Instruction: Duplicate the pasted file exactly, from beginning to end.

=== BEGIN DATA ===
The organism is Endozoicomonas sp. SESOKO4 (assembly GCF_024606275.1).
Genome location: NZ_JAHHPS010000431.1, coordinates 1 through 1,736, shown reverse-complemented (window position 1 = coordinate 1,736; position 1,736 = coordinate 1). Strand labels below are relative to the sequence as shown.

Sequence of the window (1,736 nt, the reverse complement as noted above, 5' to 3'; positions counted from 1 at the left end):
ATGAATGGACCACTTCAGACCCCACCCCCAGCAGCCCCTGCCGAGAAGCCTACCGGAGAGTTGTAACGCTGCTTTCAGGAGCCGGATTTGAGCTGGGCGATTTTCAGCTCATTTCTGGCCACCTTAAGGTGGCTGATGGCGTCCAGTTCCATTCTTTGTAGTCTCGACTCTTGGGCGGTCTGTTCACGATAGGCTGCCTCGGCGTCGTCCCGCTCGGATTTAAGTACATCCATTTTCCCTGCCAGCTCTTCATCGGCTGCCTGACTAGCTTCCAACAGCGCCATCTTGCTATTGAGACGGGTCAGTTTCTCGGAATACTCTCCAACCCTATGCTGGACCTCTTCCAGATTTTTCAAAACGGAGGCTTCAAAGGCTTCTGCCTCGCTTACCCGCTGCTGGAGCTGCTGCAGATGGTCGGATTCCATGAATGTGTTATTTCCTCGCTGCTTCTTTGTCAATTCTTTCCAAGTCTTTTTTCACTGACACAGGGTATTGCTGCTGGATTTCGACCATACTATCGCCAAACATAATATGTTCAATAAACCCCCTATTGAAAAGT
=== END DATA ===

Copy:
The organism is Endozoicomonas sp. SESOKO4 (assembly GCF_024606275.1).
Genome location: NZ_JAHHPS010000431.1, coordinates 1 through 1,736, shown reverse-complemented (window position 1 = coordinate 1,736; position 1,736 = coordinate 1). Strand labels below are relative to the sequence as shown.

Sequence of the window (1,736 nt, the reverse complement as noted above, 5' to 3'; positions counted from 1 at the left end):
ATGAATGGACCACTTCAGACCCCACCCCCAGCAGCCCCTGCCGAGAAGCCTACCGGAGAGTTGTAACGCTGCTTTCAGGAGCCGGATTTGAGCTGGGCGATTTTCAGCTCATTTCTGGCCACCTTAAGGTGGCTGATGGCGTCCAGTTCCATTCTTTGTAGTCTCGACTCTTGGGCGGTCTGTTCACGATAGGCTGCCTCGGCGTCGTCCCGCTCGGATTTAAGTACATCCATTTTCCCTGCCAGCTCTTCATCGGCTGCCTGACTAGCTTCCAACAGCGCCATCTTGCTATTGAGACGGGTCAGTTTCTCGGAATACTCTCCAACCCTATGCTGGACCTCTTCCAGATTTTTCAAAACGGAGGCTTCAAAGGCTTCTGCCTCGCTTACCCGCTGCTGGAGCTGCTGCAGATGGTCGGATTCCATGAATGTGTTATTTCCTCGCTGCTTCTTTGTCAATTCTTTCCAAGTCTTTTTTCACTGACACAGGGTATTGCTGCTGGATTTCGACCATACTATCGCCAAACATAATATGTTCAATAAACCCCCTATTGAAAAGT